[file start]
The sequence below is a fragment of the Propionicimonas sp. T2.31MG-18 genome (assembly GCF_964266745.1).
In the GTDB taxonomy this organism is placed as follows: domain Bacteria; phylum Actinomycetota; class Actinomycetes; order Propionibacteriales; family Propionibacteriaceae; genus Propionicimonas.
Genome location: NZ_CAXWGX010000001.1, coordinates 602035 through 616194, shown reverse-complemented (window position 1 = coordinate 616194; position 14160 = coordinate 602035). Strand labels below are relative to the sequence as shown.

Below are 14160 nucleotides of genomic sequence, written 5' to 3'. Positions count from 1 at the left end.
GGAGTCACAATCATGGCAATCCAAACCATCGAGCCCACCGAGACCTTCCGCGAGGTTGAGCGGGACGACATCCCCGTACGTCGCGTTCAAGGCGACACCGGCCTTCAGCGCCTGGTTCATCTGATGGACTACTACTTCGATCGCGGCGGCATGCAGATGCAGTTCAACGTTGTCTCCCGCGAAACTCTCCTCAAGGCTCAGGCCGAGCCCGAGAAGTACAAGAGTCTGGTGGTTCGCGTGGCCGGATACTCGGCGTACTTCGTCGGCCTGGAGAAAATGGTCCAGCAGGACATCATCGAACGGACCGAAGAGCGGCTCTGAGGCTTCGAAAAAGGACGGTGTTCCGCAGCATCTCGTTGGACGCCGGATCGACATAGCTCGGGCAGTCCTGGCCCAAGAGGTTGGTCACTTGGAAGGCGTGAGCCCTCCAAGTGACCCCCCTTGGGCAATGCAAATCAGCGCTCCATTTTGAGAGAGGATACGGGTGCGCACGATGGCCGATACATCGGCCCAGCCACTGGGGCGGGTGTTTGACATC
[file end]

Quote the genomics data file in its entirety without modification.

The sequence below is a fragment of the Propionicimonas sp. T2.31MG-18 genome (assembly GCF_964266745.1).
In the GTDB taxonomy this organism is placed as follows: domain Bacteria; phylum Actinomycetota; class Actinomycetes; order Propionibacteriales; family Propionibacteriaceae; genus Propionicimonas.
Genome location: NZ_CAXWGX010000001.1, coordinates 602035 through 616194, shown reverse-complemented (window position 1 = coordinate 616194; position 14160 = coordinate 602035). Strand labels below are relative to the sequence as shown.

Below are 14160 nucleotides of genomic sequence, written 5' to 3'. Positions count from 1 at the left end.
GGAGTCACAATCATGGCAATCCAAACCATCGAGCCCACCGAGACCTTCCGCGAGGTTGAGCGGGACGACATCCCCGTACGTCGCGTTCAAGGCGACACCGGCCTTCAGCGCCTGGTTCATCTGATGGACTACTACTTCGATCGCGGCGGCATGCAGATGCAGTTCAACGTTGTCTCCCGCGAAACTCTCCTCAAGGCTCAGGCCGAGCCCGAGAAGTACAAGAGTCTGGTGGTTCGCGTGGCCGGATACTCGGCGTACTTCGTCGGCCTGGAGAAAATGGTCCAGCAGGACATCATCGAACGGACCGAAGAGCGGCTCTGAGGCTTCGAAAAAGGACGGTGTTCCGCAGCATCTCGTTGGACGCCGGATCGACATAGCTCGGGCAGTCCTGGCCCAAGAGGTTGGTCACTTGGAAGGCGTGAGCCCTCCAAGTGACCCCCCTTGGGCAATGCAAATCAGCGCTCCATTTTGAGAGAGGATACGGGTGCGCACGATGGCCGATACATCGGCCCAGCCACTGGGGCGGGTGTTTGACATC